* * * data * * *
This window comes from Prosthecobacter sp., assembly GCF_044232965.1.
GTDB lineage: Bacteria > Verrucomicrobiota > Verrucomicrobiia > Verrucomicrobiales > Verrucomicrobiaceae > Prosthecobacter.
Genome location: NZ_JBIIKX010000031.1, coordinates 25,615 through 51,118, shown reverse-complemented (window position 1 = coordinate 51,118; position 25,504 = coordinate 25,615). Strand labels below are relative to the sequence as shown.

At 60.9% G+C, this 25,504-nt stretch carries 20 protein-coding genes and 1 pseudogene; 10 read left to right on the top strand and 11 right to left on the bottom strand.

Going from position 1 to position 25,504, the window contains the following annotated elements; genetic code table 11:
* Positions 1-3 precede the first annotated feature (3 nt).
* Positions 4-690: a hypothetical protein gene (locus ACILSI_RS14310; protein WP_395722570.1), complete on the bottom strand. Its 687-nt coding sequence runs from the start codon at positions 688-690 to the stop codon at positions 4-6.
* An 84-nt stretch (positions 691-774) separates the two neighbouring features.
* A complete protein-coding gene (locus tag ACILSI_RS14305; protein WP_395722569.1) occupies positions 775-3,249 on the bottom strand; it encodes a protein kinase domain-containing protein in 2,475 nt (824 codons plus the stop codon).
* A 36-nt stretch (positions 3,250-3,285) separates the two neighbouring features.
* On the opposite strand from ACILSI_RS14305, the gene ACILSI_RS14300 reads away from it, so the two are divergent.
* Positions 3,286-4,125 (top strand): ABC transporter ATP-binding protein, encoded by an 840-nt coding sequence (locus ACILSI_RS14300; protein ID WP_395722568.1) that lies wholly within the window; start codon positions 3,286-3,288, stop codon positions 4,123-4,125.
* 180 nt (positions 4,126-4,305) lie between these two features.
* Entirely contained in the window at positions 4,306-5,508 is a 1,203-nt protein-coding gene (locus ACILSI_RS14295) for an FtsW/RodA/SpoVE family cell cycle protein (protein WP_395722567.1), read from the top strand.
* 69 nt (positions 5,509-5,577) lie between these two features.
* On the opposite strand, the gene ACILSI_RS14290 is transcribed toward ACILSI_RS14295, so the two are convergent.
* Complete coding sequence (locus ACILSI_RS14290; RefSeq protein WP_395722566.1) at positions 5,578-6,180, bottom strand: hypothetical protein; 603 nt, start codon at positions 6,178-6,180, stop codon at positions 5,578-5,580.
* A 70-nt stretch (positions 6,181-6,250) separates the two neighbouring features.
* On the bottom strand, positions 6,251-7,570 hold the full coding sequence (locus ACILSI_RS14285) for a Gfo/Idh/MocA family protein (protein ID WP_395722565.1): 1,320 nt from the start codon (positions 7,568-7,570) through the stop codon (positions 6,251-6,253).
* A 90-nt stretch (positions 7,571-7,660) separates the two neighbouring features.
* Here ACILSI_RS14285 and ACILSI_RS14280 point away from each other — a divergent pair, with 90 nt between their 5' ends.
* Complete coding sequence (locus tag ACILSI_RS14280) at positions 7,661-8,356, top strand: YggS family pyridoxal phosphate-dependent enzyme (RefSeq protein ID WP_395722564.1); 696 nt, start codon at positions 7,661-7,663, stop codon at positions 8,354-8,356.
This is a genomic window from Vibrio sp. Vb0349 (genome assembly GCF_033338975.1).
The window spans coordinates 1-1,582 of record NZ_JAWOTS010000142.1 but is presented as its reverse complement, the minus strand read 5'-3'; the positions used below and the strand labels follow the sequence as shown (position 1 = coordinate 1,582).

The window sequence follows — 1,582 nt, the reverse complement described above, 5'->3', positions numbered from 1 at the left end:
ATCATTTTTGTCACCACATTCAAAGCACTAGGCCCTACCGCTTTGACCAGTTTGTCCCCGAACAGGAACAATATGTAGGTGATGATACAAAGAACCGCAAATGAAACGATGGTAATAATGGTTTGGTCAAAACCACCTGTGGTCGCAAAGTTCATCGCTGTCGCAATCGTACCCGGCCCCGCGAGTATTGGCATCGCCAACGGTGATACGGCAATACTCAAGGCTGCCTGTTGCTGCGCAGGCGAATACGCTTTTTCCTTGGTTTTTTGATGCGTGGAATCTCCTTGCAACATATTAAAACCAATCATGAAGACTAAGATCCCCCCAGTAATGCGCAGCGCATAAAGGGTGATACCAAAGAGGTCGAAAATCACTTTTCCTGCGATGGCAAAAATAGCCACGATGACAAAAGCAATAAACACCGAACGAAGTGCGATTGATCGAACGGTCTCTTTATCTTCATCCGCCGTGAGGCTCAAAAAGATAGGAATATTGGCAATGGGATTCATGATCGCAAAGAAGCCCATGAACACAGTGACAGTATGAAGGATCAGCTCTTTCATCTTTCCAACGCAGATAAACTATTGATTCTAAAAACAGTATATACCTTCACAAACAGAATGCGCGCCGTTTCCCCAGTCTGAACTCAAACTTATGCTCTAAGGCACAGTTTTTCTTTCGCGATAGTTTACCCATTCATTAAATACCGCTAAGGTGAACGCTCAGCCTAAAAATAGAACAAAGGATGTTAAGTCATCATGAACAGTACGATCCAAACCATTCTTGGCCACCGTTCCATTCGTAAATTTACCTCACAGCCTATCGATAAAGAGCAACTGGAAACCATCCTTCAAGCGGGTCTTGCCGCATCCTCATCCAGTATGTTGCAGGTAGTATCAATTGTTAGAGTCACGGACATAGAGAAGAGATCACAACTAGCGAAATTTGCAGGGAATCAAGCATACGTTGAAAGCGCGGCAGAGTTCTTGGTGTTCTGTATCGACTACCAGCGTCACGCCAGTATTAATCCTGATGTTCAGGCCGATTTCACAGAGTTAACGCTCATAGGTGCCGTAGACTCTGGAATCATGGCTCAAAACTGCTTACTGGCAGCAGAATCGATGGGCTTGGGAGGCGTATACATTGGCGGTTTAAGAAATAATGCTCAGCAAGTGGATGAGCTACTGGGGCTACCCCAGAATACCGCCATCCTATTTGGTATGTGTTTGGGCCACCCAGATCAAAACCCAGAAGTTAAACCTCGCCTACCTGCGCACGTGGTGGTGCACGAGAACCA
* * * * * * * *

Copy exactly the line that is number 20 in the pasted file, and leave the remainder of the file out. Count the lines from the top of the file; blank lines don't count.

* A 90-nt stretch (positions 7,571-7,660) separates the two neighbouring features.